When the men of the Renaissance ventured beyond the sea frontiers of Europe, they hardly realized that their explorations would lead to unprecedented changes in human civilization. In our century, no longer is one society able to stand by itself. The realization and consciousness of other cultures have made man aware of the difficulties involved in living with people of other countries.¹ Be it in political , social or economic spheres, the day-to-day affairs of one nation seriously affect individuals of other countries.

    There may be justifiable doubt as to the actual blessings of this great encounter between the East...

  7. CHAPTER II Matteo Ricci’s ‘Original Confucianism’
    (pp. 25-40)

    Matteo Ricci was born on 6 October 1552 in Macerata, Italy.¹ His family belonged to the nobility of the city, and his father, a pharmacist, had held civil office in the Papal States and elsewhere. At the age of nine Ricci was enrolled in a Jesuit college. He joined the Society of Jesus after leaving the college, and in 1573 entered the Collegio Romano in Rome, where he spent years studying philosophy and mathematics under the renowned mathematician Christopher Klau (Latinized Clavius). Although there is less information on Ricci’s early impulses to missionary work than on St. Francis Xavier’s, it...

  8. CHAPTER III Hsü Kuang-ch’i’s Conversion
    (pp. 41-58)

    Political chaos and intellectual dynamism went hand in hand during the late Ming period. In spite of administrative corruption, eunuch intrigues and Manchu disturbances, the sixteenth and seventeenth centuries were one of the most vigorous periods in the history of Chinese thought. The T’ai-chou school’s ideal of ‘the streets full of sages’ was the quixotic banner of such thinkers as Wang Ken (1483–1540) and Ho Hsin-Yin (1517–1579). Li Chih’s (1527–1602) individualism epitomized the tension involved in the search for humanitarianism within an elitist tradition. Many schools cried out for a new synthesis of the ‘Three Teachings’ —...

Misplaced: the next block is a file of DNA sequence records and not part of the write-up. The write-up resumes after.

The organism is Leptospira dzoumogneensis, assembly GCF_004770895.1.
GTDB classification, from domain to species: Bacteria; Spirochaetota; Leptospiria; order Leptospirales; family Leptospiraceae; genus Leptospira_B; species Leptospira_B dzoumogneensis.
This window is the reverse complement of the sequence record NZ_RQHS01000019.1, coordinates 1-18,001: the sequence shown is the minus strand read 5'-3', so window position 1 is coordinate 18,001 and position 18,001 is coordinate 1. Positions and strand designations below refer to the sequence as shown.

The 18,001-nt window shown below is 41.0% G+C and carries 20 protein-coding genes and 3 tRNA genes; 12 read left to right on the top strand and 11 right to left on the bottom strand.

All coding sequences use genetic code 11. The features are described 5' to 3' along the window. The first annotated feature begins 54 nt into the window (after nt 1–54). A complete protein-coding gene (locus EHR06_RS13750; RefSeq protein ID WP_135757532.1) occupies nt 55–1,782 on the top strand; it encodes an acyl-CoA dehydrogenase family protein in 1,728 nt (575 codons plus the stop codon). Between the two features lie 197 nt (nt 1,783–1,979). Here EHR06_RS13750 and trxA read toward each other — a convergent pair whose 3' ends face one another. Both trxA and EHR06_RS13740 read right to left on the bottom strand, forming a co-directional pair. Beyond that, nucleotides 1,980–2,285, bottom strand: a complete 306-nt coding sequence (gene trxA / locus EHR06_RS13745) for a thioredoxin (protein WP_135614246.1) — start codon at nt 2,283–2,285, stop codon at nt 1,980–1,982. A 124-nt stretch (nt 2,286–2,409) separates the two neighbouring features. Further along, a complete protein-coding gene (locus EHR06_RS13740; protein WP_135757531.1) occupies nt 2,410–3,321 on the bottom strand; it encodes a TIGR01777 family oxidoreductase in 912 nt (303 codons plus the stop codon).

9. CHAPTER IV The First Anti-Christian Incident
    (pp. 59-76)

    The Chinese response to the Jesuit message took many forms. In 1616, only six years after Ricci’s death, China experienced its first anti-Christian movement. Shen Ch’ueh (d.1624), Vice-President of the Nanking Board of Rites, wrote three memorials to the throne, denouncing the Jesuits and requesting their expulsion.¹ What resulted was a short-lived, systematic effort by the Chinese court to wipe out the so-called heterodox elements. This chapter in the history of Christianity in China has attracted considerable attention from missionary historians. There are many Western sources written by those who were involved in this persecution known popularly as the Nan-ching...